“Hello?” said a hesitant voice through the receiver.
“Hello!” I responded brightly, repeating the greeting I had uttered so often over the past six weeks, “My name is Anshu, I’m a volunteer leader for Organizing for America, President Barack Obama’s grassroots team.”
The line went dead. I sighed. Sometimes it was hard to follow the President’s advice: brush it off and move on. I moved on to the next name on the list, dialing the number and praying.
“Hello?” said a much friendlier woman’s voice and I breathed a sigh of relief. I repeated my well-rehearsed greeting and she responded enthusiastically.
“I just wanted to know if you are still supporting the President and if you were willing to volunteer?” I asked, silently hoping.
“Well of course!” she replied, “I’ve been waiting for someone to call!”
These were the moments I cherished. We scheduled a time to meet in person, much as I had with dozens of other volunteers in coffee shops around the Bay Area, and talked about the President’s agenda, the upcoming election, and how she could get involved with the campaign.
President Barack Obama was the man who sparked my interest in public service and shaped my high school experience, leading me to get involved in student government and my community. This past summer I worked as a Summer Organizer for his campaign. I made countless calls to supporters, registered new voters in two states, canvassed in parks, cities, and outside grocery stores, marched in the San Francisco Pride parade, and shared stories with volunteers around the Bay Area and beyond. My experience taught me not only how to organize, but why. Community organizing is ultimately the way change is accomplished, through the concerted efforts of average citizens.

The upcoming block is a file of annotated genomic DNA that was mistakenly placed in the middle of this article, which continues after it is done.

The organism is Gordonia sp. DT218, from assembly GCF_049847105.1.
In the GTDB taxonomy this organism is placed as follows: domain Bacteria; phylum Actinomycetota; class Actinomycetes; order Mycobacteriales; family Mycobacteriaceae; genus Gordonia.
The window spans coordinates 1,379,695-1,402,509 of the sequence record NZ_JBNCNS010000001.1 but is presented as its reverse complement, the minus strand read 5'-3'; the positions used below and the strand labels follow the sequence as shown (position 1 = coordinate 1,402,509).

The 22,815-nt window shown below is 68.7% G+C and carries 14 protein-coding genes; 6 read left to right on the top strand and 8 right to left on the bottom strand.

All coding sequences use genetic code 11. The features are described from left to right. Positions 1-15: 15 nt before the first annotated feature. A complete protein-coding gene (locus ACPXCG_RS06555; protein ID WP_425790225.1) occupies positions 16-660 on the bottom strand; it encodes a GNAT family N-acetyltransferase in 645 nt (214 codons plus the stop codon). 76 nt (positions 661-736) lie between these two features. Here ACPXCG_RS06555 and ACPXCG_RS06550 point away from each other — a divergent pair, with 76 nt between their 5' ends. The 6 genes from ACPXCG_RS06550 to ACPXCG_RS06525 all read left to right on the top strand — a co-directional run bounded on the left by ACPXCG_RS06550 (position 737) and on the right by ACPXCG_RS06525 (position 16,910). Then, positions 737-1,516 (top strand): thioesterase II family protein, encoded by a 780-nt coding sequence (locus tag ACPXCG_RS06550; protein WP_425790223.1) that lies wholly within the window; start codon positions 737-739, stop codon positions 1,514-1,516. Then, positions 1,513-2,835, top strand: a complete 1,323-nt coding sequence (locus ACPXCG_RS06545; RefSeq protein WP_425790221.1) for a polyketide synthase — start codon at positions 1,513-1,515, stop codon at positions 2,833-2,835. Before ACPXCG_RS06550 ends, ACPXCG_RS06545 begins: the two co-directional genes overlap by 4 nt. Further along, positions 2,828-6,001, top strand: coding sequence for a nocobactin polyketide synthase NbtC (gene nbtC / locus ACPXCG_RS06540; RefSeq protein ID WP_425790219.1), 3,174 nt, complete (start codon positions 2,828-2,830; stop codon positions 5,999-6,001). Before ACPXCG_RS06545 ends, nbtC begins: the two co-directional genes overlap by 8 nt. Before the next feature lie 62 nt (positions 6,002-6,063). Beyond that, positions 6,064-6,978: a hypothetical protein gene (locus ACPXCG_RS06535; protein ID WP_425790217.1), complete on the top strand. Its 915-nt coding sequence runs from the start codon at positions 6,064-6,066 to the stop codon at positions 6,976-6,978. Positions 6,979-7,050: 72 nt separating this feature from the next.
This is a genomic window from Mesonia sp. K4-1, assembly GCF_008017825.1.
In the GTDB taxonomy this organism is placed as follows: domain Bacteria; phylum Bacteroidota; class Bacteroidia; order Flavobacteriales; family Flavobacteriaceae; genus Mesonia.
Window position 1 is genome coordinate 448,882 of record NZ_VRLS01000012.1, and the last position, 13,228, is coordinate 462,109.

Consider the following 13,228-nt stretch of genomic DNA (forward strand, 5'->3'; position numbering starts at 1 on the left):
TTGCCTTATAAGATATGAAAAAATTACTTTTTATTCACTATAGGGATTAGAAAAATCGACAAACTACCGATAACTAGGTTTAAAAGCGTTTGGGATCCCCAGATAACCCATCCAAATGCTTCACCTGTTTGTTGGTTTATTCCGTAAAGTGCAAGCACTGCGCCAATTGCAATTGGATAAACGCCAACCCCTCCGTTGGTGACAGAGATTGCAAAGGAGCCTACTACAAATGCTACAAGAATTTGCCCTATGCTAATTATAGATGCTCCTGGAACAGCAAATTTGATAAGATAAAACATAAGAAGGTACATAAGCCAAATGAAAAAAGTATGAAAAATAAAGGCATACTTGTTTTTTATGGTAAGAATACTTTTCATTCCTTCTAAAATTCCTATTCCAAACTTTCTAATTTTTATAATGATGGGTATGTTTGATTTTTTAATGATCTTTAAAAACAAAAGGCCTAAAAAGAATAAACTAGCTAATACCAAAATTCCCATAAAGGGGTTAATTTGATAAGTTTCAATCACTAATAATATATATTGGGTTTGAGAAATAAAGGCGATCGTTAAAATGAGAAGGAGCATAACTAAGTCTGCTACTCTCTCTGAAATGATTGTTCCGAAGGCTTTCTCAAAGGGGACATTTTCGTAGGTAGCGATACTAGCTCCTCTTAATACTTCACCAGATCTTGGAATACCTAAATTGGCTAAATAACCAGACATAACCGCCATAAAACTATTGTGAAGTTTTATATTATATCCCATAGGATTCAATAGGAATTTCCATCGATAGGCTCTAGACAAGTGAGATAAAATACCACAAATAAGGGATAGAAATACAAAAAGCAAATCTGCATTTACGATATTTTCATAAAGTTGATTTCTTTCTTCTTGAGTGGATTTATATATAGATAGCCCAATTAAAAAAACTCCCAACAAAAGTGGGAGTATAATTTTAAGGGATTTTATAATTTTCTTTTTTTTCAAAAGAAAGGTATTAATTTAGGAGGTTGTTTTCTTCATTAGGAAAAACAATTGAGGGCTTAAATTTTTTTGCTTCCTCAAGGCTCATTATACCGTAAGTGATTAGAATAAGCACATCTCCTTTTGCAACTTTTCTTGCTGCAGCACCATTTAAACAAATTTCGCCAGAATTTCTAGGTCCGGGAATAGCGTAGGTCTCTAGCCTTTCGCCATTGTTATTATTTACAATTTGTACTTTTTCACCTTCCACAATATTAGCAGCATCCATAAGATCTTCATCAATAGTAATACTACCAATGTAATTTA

Through my work for the campaign, I came into contact with people from all walks of life: working, unemployed, people who donated money, and people who donated time because they didn’t have money to give. Talking to these people —people who had lost their jobs, their homes, their way of life— was deeply humbling. Their unyielding commitment in the face of such hardship inspired me to demand more of myself.
Barack Obama’s vision, the vision that had brought all of us together, is still far from complete. Actions such as the Affordable Care Act and Race to the Top are only the beginning of the journey to reclaim the American Dream for hard working, average Americans, but it is path I will continue to tread, one step at a time.
Inspired to get involved with the campaign? Sign up for a phonebank in your neighborhood!